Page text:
Given the positive results of quercetin in in vitro genotoxicity studies, the in vivo genotoxic properties of this important dietary flavonoid warrant testing, especially considering possible high intake via widely available food supplements. Here, this was done by transcriptome analyses of the most relevant tissues, liver and small intestine, of quercetin supplemented mice. Quercetin (0.33%) supplemented to a high-fat diet was administered to mice during 12 weeks. Serum alanine aminotransferase and aspartate aminotransferase levels revealed no indications for hepatotoxicity. Microarray pathway analysis of liver and small intestine showed no regulation of genotoxicity related pathways. Analysis of DNA damage related genes also did not point at genotoxicity. Furthermore, a published classifier set of transcripts for identifying genotoxic compounds did not indicate genotoxicity. Only two transcripts of the classifier set were regulated, but in the opposite direction compared with the genotoxic compounds 2-acetylaminofluorene (2-AAF) and aflatoxin B1 (AFB1). Based on the weight of evidence of three different types of analysis, we conclude that supplementation with quercetin at ~350¿mg/kg bw/day for 12 weeks in mice showed no up-regulation of genotoxicity related pathways in liver and small intestine.
Quercetin tests negative for genotoxicity in transcriptome analyses of liver and small intestine of mice
Hil, E.F. van den; Schothorst, E.M. van; Stelt, I. van der; Keijer, J. ; Rietjens, I.M.C.M. - \ 2015
food toxicology
Given the positive results of quercetin in in vitro genotoxicity studies, the in vivo genotoxic properties of this important dietary flavonoid warrant testing, especially considering possible high intake via widely available food supplements. Here, this was done by transcriptome analyses of the most relevant tissues, liver and small intestine, of quercetin supplemented mice. Quercetin (0.33%) supplemented to a high-fat diet was administered to mice during 12 weeks. Serum alanine aminotransferase and aspartate aminotransferase levels revealed no indications for hepatotoxicity. Microarray pathway analysis of liver and small intestine showed no regulation of genotoxicity related pathways. Analysis of DNA damage related genes also did not point at genotoxicity. Furthermore, a published classifier set of transcripts for identifying genotoxic compounds did not indicate genotoxicity. Only two transcripts of the classifier set were regulated, but in the opposite direction compared with the genotoxic compounds 2-acetylaminofluorene (2-AAF) and aflatoxin B1 (AFB1). Based on the weight of evidence of three different types of analysis, we conclude that supplementation with quercetin at ~350 mg/kg bw/day for 12 weeks in mice showed no up-regulation of genotoxicity related pathways in liver and small intestine.
Unravelling mechanisms of dietary flavonoid-mediated health effects: effects on lipid metabolism and genotoxicity
Hoek-van den Hil, E.F. - \ 2015
Wageningen University. Promotor(en): Ivonne Rietjens; Jaap Keijer, co-promotor(en): Peter Hollman. - Wageningen : Wageningen University - ISBN 9789462573031 - 157
flavanoïden - flavonoïden - vetzuren - quercetine - flavonolen - lichaamsgewicht - lipidenmetabolisme - hart- en vaatziekten - lever - vetweefsel - gezondheid - genotoxiciteit - voeding - muizen - flavanoids - flavonoids - fatty acids - quercetin - flavonols - body weight - lipid metabolism - cardiovascular diseases - liver - adipose tissue - health - genotoxicity - nutrition - mice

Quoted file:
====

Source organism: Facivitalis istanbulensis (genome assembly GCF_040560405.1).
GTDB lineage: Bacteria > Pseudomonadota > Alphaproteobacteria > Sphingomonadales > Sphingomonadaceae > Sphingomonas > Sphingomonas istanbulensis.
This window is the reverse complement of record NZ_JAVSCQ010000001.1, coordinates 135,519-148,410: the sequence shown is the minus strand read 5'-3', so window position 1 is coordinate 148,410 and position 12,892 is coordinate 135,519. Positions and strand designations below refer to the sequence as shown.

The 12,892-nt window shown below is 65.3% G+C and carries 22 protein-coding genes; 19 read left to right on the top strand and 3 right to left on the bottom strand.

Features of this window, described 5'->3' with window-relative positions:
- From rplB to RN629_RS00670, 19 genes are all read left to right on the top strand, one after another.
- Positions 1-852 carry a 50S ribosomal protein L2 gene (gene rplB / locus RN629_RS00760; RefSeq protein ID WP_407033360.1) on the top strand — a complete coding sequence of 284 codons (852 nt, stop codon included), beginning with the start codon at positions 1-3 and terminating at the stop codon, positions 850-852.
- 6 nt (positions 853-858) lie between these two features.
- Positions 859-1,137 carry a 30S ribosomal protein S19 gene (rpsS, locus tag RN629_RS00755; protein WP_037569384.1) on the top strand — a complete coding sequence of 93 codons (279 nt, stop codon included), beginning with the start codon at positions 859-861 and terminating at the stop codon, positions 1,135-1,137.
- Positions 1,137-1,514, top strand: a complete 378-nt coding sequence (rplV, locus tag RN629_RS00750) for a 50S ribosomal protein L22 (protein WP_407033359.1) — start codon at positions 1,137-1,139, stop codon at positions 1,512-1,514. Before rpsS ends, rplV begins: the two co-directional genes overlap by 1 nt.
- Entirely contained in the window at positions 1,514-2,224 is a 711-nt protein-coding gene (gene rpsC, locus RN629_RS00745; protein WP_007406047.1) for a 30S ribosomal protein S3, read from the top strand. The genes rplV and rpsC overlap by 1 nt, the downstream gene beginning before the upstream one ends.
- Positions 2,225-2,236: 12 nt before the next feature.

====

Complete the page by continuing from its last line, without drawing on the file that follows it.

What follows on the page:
Summary

Consumption of foods containing flavonoids is associated with a reduced risk of cardiovascular diseases (CVD), possibly by lipid-lowering effects. On the other hand, for one of these flavonoids, quercetin, also genotoxicity was shown especially in in vitro bioassays. Therefore, the first aim of this thesis was to identify mechanisms underlying potential beneficial health effects of flavonoids. The focus was on hepatic lipid metabolism and circulating lipids and a molecular and physiological approach was used. Secondly, we aimed to study the potential in vivo genotoxic effects of quercetin by transcriptome analyses in liver and small intestine, since these represent the tissues of first contact exposed to relatively high levels upon oral intake of flavonoids.

Circulating lipids are important CVD-related risk markers, which are in general determined with commercially available enzyme-based assays. However, the usual enzyme in these assays, peroxidase, has previously been reported to be inhibited by flavonoids. Therefore, we have studied in chapter 2 whether these assays can adequately be used in flavonoid research. We observed that various flavonoid aglycones interfere with peroxidase used in triglycerides (TG) and free fatty acids (FFA) enzymatic assays, reporting incorrect lower TG and FFA levels than actually present. Furthermore, addition of metabolites such as isorhamnetin or quercetin-3-O-glucuronide, the major metabolite of quercetin in human and rat plasma, to murine serum also resulted in a significant reduction of the detected TG levels, while a trend was seen towards reduced FFA levels. It can be concluded that when applying these biochemical assays, vigilance is needed and alternative analytical methods assessing FFA or TG levels should preferably be applied for studying the biological effects of flavonoids on TG and FFA levels.